There hasn't been much to talk about, hurricane-wise, in the Atlantic region for quite some time now. All in all, it has been a fairly quiet year, no matter how you stack up the numbers -- and especially if you consider the number and duration of the most intense hurricanes. Several pre-season forecasts were really off the mark on this front, and now, with the season officially over this Friday, it's time to start thinking about why.
The crow-eating began yesterday with a season summary (PDF) from the Colorado State University forecasting team, comprised of Ph.D. student Phil Klotzbach and hurricane guru Bill Gray. They lead with a quotation: "Meteorologists are known to be absolutely brilliant at after-the-fact explanation of weather phenomena ... but please don't press us too hard on future events!" Throughout 2007 Klotzbach and Gray repeatedly forecast an above-average season -- 17 named storms and 5 intense hurricanes, they said in May -- but the year turned out about average: 14 named storms, 2 intense ones.
We shouldn't just beat up on Klotzbach and Gray, though: The National Oceanic and Atmospheric Administration similarly overshot with their 2007 forecasts. Better off were the UK Met Office (they said 7-13 named storms between July and November, and there were 12) and Michael Mann and Thomas Sabbatelli's of Penn State University, who forecast total 15 named storms, plus or minus four in either direction (there were 14).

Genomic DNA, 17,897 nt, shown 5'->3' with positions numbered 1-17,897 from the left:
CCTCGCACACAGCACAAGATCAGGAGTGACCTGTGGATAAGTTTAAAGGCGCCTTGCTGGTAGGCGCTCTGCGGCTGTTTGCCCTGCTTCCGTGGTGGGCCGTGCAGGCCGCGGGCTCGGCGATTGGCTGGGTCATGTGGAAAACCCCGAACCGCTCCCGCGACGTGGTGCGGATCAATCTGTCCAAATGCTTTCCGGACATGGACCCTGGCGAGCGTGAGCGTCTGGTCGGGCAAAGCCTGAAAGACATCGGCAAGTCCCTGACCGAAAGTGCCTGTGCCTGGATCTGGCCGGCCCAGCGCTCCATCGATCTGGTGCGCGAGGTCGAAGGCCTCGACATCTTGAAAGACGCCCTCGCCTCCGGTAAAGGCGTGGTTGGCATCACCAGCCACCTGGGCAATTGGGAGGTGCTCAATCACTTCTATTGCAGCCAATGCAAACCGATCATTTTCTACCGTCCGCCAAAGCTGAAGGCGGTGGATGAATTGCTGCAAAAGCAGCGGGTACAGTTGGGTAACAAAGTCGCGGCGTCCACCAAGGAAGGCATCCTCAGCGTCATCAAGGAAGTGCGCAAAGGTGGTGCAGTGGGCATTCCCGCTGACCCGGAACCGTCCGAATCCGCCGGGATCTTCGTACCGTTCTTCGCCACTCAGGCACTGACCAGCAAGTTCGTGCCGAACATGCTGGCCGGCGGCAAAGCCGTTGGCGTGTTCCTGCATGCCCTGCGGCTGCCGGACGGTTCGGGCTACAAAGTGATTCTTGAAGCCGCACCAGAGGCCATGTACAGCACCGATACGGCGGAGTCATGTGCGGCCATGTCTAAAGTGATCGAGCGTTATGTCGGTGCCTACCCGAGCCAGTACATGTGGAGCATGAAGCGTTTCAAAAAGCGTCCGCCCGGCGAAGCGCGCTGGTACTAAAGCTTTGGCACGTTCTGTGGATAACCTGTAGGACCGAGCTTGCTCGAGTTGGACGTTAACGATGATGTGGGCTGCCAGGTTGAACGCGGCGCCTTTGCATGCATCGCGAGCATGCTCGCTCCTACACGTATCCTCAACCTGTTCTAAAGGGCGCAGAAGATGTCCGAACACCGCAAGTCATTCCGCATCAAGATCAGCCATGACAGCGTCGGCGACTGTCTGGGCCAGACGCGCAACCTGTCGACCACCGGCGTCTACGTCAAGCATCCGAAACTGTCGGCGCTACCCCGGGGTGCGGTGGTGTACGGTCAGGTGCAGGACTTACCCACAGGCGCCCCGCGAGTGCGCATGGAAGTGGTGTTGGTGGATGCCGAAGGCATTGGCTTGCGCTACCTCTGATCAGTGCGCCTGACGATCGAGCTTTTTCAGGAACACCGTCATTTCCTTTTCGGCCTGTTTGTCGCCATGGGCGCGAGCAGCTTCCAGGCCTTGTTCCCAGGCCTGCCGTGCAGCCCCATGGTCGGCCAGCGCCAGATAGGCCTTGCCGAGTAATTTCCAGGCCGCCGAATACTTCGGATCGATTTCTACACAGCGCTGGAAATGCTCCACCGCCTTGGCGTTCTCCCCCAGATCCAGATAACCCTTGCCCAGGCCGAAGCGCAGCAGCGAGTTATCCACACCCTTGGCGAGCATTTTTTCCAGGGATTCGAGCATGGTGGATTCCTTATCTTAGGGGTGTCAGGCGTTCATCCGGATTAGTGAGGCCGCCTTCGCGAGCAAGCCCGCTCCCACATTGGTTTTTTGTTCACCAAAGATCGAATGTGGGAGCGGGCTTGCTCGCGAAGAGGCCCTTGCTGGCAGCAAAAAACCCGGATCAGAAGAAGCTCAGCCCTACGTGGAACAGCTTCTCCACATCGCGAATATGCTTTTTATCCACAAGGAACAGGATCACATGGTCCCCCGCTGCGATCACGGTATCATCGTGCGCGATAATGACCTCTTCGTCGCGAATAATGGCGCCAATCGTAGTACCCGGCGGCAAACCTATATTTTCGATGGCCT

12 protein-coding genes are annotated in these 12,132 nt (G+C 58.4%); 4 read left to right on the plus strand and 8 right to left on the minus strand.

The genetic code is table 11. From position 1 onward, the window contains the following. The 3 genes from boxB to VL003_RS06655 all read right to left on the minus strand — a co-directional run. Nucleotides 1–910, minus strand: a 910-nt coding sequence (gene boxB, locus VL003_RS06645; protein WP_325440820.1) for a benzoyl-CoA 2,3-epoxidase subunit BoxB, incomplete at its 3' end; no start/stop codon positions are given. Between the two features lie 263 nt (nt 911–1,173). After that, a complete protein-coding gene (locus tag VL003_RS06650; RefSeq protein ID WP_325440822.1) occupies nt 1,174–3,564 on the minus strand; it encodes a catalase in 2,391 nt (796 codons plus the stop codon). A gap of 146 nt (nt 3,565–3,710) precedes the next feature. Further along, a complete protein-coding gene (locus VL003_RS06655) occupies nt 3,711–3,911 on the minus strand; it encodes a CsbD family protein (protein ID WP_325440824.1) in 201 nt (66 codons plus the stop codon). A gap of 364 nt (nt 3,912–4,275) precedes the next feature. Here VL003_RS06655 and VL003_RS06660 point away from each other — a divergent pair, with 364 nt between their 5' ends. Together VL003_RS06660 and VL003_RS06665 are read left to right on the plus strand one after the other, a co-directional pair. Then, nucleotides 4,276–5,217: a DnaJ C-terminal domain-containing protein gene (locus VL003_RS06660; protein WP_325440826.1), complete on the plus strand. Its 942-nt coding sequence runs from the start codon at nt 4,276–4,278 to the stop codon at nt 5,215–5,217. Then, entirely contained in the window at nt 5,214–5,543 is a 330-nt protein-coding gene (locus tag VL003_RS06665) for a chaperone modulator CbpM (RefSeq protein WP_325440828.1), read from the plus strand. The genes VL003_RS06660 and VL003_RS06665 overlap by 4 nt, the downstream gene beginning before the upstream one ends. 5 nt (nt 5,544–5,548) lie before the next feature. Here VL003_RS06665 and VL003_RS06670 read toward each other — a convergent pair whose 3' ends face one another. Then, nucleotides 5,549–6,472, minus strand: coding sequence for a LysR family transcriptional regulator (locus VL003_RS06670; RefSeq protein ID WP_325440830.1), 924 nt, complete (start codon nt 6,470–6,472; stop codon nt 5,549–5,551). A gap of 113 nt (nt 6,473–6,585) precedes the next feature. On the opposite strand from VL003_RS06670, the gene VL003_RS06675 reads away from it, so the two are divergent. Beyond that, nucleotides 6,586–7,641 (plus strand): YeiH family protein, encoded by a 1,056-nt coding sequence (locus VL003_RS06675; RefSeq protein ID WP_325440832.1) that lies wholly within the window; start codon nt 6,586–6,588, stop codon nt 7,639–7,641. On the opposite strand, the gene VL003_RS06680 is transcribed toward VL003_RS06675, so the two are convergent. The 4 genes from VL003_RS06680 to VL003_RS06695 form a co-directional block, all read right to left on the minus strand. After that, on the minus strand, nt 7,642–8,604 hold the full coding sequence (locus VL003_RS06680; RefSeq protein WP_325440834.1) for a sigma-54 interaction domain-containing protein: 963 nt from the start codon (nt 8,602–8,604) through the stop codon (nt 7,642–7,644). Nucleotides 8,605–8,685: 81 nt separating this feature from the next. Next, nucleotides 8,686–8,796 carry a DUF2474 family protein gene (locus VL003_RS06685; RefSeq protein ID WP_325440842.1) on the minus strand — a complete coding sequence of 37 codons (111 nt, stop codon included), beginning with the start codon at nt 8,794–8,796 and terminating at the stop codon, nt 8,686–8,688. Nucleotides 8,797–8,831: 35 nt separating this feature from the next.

The relative quietude of the 2007 Atlantic hurricane season seems particularly mystifying in light of the fact that we saw La Nina conditions develop in the tropical Pacific -- which usually correlate with above average Atlantic storm activity. So lets turn to Klotzbach and Gray to hear their reasons for why we had a quiet year. Notably, sea surface temperatures were 0.2 to 0.5 degrees (Celsius) cooler than the average of the past twelve years -- a development that Klotzbach and Gray ascribe to high levels of African dust blown across the ocean, which deflected sunlight. Meanwhile, although La Nina tends to reduce storm-killing vertical wind shear over the Atlantic, this time around it really didn't.
Meanwhile, the month of September was just plain quirky: No less than eight storms formed, but because some were close to land and others just happened to encounter other unfavorable conditions, none developed past short-lived Category 1 hurricane status.
But even on top of all this, October remains the deepest mystery. Or as Klotzbach and Gray put it: "We are still struggling to understand why October was not more active." All the conditions were favorable. But very little happened. It's still not really clear why.
The upshot from all of this: We still have a great deal to learn when it comes to forecasting seasonal hurricane activity in advance. Nevertheless, all forecasters agree that whatever may happen in a given year, we remain in an active hurricane era in general. And even though the United States has now enjoyed a welcome respite for two straight years, there's no reason to expect easy times to continue.
At least until June 2008, however, we can probably rest easy. Enjoy it while it lasts.
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